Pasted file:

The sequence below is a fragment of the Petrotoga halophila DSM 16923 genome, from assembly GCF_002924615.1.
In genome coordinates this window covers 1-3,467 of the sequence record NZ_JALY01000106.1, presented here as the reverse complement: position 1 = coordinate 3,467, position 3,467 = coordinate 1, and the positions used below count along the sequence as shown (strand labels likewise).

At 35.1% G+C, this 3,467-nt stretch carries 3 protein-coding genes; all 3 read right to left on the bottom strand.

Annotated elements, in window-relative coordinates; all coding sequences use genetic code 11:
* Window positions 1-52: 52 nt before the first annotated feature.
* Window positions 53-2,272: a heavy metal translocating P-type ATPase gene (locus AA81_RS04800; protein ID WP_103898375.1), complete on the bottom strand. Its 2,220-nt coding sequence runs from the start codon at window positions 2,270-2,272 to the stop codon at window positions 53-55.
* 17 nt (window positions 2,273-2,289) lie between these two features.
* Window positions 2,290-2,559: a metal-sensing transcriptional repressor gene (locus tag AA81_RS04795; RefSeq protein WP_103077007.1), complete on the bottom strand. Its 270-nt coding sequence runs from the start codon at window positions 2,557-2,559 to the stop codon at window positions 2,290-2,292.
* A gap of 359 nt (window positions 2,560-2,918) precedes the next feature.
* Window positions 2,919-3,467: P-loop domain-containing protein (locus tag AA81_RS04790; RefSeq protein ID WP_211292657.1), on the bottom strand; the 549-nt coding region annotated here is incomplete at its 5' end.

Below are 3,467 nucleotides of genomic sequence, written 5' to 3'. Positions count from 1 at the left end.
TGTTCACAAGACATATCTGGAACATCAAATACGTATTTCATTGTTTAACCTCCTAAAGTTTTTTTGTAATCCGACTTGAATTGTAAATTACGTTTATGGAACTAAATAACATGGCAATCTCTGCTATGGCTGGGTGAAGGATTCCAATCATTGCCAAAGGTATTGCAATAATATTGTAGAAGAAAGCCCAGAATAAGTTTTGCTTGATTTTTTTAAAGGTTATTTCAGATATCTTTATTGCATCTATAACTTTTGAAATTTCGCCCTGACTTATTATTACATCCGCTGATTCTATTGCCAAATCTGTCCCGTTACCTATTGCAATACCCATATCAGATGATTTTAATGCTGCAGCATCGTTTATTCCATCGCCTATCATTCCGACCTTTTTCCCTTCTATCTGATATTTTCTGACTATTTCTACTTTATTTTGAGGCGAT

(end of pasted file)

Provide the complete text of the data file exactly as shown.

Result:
The sequence below is a fragment of the Petrotoga halophila DSM 16923 genome, from assembly GCF_002924615.1.
In genome coordinates this window covers 1-3,467 of the sequence record NZ_JALY01000106.1, presented here as the reverse complement: position 1 = coordinate 3,467, position 3,467 = coordinate 1, and the positions used below count along the sequence as shown (strand labels likewise).

At 35.1% G+C, this 3,467-nt stretch carries 3 protein-coding genes; all 3 read right to left on the bottom strand.

Annotated elements, in window-relative coordinates; all coding sequences use genetic code 11:
* Window positions 1-52: 52 nt before the first annotated feature.
* Window positions 53-2,272: a heavy metal translocating P-type ATPase gene (locus AA81_RS04800; protein ID WP_103898375.1), complete on the bottom strand. Its 2,220-nt coding sequence runs from the start codon at window positions 2,270-2,272 to the stop codon at window positions 53-55.
* 17 nt (window positions 2,273-2,289) lie between these two features.
* Window positions 2,290-2,559: a metal-sensing transcriptional repressor gene (locus tag AA81_RS04795; RefSeq protein WP_103077007.1), complete on the bottom strand. Its 270-nt coding sequence runs from the start codon at window positions 2,557-2,559 to the stop codon at window positions 2,290-2,292.
* A gap of 359 nt (window positions 2,560-2,918) precedes the next feature.
* Window positions 2,919-3,467: P-loop domain-containing protein (locus tag AA81_RS04790; RefSeq protein ID WP_211292657.1), on the bottom strand; the 549-nt coding region annotated here is incomplete at its 5' end.

Below are 3,467 nucleotides of genomic sequence, written 5' to 3'. Positions count from 1 at the left end.
TGTTCACAAGACATATCTGGAACATCAAATACGTATTTCATTGTTTAACCTCCTAAAGTTTTTTTGTAATCCGACTTGAATTGTAAATTACGTTTATGGAACTAAATAACATGGCAATCTCTGCTATGGCTGGGTGAAGGATTCCAATCATTGCCAAAGGTATTGCAATAATATTGTAGAAGAAAGCCCAGAATAAGTTTTGCTTGATTTTTTTAAAGGTTATTTCAGATATCTTTATTGCATCTATAACTTTTGAAATTTCGCCCTGACTTATTATTACATCCGCTGATTCTATTGCCAAATCTGTCCCGTTACCTATTGCAATACCCATATCAGATGATTTTAATGCTGCAGCATCGTTTATTCCATCGCCTATCATTCCGACCTTTTTCCCTTCTATCTGATATTTTCTGACTATTTCTACTTTATTTTGAGGCGAT